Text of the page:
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  1. #1

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    Sulfite, Bisulfite, the chicken or the egg

    According to Dr. Chapman (who used to write about photochemistry in Photo Techniques), a plain aqueous solution of sodium sulfite is alkaline, a solution of sodium bisulfite is approximately neutral (I thought it was mildly acidic but anyway), and a solution of sodium metabisulfite is mildly acidic. Ok so far.

    Now, mix things together. Chapman says regardless of whether the initial solute was sodium sulfite, bisulfite, or metabisulfite, the final solution alkalinity or acidity determines which ion predominates. So for example, even if the initial compound dissolved in water was sodium metabisulfite, if you then add sodium hydroxide to make the solution alkaline, the sulfite ion predominates, not the metabisulfite ion. Similarly if you started with a solution of sodium sulfite but then added some acetic acid to make the solution neutral, the bisulfite ion predominates. Etc. Is this broadly correct?
    Last edited by Michael R 1974; 03-15-2014 at 08:56 PM. Click to view previous post history. Reason: Correction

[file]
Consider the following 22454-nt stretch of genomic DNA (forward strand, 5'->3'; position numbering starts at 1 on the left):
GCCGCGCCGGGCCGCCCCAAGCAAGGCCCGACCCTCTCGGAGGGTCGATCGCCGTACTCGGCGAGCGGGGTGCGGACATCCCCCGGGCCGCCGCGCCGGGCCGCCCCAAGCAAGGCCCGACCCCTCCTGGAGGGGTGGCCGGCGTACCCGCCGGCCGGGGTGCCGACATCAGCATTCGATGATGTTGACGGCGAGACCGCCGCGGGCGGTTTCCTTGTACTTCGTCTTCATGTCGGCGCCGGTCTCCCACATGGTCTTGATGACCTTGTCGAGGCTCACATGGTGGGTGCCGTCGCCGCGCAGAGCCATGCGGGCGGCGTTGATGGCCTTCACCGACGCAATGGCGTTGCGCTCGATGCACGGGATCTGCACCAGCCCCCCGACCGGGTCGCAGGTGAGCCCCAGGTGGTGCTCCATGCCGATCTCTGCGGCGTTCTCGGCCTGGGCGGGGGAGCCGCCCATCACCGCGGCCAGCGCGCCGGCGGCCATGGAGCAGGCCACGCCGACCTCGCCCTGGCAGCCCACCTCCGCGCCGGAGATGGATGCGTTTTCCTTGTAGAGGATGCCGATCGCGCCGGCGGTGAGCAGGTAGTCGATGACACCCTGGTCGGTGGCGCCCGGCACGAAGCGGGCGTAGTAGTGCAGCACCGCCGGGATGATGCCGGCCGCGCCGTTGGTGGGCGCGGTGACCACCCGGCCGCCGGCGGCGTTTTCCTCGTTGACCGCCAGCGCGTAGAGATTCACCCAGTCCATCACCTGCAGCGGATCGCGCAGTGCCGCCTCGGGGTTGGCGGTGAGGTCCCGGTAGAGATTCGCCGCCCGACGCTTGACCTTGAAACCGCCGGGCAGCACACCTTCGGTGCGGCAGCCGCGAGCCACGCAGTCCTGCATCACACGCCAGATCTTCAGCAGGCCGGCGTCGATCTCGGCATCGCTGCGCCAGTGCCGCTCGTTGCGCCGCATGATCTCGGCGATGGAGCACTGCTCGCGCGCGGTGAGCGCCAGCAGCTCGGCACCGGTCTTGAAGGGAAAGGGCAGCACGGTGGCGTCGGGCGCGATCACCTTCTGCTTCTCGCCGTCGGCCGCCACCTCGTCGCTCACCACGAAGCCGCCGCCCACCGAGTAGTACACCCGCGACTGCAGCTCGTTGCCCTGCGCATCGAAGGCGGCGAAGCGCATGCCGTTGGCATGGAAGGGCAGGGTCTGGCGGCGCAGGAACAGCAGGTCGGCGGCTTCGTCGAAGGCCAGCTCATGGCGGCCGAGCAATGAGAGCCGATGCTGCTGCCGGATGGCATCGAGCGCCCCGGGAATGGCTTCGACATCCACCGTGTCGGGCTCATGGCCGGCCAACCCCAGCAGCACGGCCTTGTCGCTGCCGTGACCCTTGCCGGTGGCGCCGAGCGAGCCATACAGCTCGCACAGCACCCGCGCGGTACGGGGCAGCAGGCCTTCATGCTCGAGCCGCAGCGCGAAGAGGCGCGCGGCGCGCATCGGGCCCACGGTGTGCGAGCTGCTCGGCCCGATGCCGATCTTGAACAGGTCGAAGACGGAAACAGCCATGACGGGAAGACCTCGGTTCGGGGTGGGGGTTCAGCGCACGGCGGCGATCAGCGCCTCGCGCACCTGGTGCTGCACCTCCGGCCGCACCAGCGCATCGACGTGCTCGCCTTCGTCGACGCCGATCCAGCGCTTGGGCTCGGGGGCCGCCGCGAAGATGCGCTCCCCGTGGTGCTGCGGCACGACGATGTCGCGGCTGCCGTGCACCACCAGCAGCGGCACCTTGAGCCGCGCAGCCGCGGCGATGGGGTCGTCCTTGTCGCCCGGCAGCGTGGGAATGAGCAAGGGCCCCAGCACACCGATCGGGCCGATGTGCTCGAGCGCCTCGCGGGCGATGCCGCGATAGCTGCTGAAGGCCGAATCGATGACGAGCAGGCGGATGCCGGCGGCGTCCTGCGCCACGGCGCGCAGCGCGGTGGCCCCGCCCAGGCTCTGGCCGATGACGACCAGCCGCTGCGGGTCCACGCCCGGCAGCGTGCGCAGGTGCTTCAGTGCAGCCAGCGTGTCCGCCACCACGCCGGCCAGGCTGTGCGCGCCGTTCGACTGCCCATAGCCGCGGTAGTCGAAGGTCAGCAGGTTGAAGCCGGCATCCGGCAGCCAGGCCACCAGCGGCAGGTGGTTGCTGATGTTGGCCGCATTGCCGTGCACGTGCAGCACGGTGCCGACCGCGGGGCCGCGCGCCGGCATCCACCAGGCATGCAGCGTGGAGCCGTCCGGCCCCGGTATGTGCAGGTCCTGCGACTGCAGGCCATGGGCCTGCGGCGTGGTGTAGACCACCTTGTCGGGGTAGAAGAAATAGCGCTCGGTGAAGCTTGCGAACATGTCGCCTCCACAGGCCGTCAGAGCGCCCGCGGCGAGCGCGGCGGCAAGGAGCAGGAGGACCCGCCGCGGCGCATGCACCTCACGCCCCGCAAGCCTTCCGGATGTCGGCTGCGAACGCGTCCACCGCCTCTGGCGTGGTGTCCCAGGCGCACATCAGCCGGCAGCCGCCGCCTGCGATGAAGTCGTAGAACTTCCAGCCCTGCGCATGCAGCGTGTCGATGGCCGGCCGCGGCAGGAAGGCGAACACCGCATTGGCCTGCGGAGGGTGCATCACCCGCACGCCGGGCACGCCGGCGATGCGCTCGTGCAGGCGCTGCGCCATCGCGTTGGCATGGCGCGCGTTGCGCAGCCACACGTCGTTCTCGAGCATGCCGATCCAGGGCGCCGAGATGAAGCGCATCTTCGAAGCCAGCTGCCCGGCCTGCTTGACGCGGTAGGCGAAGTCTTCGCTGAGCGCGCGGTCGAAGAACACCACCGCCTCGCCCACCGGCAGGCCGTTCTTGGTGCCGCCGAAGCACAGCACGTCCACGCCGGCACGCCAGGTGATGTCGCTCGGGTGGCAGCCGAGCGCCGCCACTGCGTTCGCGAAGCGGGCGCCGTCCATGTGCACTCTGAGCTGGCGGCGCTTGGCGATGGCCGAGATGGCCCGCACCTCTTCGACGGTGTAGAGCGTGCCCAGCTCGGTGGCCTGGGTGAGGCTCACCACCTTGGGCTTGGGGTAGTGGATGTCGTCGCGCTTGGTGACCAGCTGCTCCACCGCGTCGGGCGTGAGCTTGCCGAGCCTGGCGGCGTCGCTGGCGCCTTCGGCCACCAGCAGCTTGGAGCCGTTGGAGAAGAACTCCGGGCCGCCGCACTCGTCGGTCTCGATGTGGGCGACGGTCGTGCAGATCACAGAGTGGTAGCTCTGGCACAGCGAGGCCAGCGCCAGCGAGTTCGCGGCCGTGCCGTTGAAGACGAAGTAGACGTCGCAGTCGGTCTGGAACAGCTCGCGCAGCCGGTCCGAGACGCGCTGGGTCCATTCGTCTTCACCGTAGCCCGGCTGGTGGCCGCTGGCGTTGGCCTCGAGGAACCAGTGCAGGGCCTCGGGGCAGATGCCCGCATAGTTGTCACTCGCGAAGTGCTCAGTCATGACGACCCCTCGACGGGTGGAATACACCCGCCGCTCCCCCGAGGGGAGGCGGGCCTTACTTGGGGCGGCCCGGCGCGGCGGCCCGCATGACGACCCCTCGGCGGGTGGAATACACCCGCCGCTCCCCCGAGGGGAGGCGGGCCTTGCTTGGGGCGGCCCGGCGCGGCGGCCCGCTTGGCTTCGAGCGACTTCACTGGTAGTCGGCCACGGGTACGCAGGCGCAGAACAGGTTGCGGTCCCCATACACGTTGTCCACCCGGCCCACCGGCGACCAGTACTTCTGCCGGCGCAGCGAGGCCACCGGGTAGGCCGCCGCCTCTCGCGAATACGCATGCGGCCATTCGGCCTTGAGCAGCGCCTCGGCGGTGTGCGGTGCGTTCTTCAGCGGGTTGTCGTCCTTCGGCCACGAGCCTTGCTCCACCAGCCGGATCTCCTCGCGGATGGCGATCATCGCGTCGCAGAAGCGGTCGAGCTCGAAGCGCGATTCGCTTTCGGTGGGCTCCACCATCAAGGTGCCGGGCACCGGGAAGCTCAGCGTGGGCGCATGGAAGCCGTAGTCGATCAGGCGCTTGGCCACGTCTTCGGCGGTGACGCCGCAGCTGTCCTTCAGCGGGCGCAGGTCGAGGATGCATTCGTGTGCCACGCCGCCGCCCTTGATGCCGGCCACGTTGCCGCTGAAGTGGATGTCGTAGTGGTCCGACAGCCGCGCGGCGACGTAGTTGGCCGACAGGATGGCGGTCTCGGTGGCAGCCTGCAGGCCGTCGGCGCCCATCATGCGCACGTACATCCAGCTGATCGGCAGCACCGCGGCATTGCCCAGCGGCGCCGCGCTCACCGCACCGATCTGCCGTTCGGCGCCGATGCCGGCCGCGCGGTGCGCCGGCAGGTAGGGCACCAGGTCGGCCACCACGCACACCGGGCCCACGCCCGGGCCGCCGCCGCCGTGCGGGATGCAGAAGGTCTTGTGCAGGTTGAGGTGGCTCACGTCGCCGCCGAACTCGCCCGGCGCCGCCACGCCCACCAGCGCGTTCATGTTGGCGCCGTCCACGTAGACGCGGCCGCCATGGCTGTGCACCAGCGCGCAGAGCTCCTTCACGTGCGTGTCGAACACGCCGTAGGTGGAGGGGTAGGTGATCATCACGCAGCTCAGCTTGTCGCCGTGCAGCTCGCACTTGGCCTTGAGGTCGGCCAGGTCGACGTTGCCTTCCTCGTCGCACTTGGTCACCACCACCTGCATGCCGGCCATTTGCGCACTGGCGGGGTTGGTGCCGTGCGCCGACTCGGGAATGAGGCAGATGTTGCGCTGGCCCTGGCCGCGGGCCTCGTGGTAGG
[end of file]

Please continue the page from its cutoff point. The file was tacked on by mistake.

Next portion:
2. #2

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    Egg on my face

    All I know is "1/250 sec., f11 and develop the devil out of the neg."

  3. #3

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    The pH of a solution of sodium bisulfite can vary from a low of 3.8 upwards depending on the concentration. Sodium metabisulfite can be thought of as a container for sulfur dioxide.

    Na2SO3 + SO2 --> Na2S2O5

    The term bisulfite is an older name for what is now called hydrogen sulfite as this better shows that the compound is acidic in nature. The hydrogen sulfite ion dissociates into hydrogen ions and sulfite ions according to the equalibrium equation

    [H+] [SO3-] / [HSO3-] = ka where the terms within brackets indicate concentrations and k is a constant.

    Adding an acid to a solution of a hydrogen sulfite decreases the concentration of sulfite ions and increases the concentration of hydrogen sulfite ions as can be seen from the above equation.
    Last edited by Gerald C Koch; 03-15-2014 at 09:27 PM. Click to view previous post history.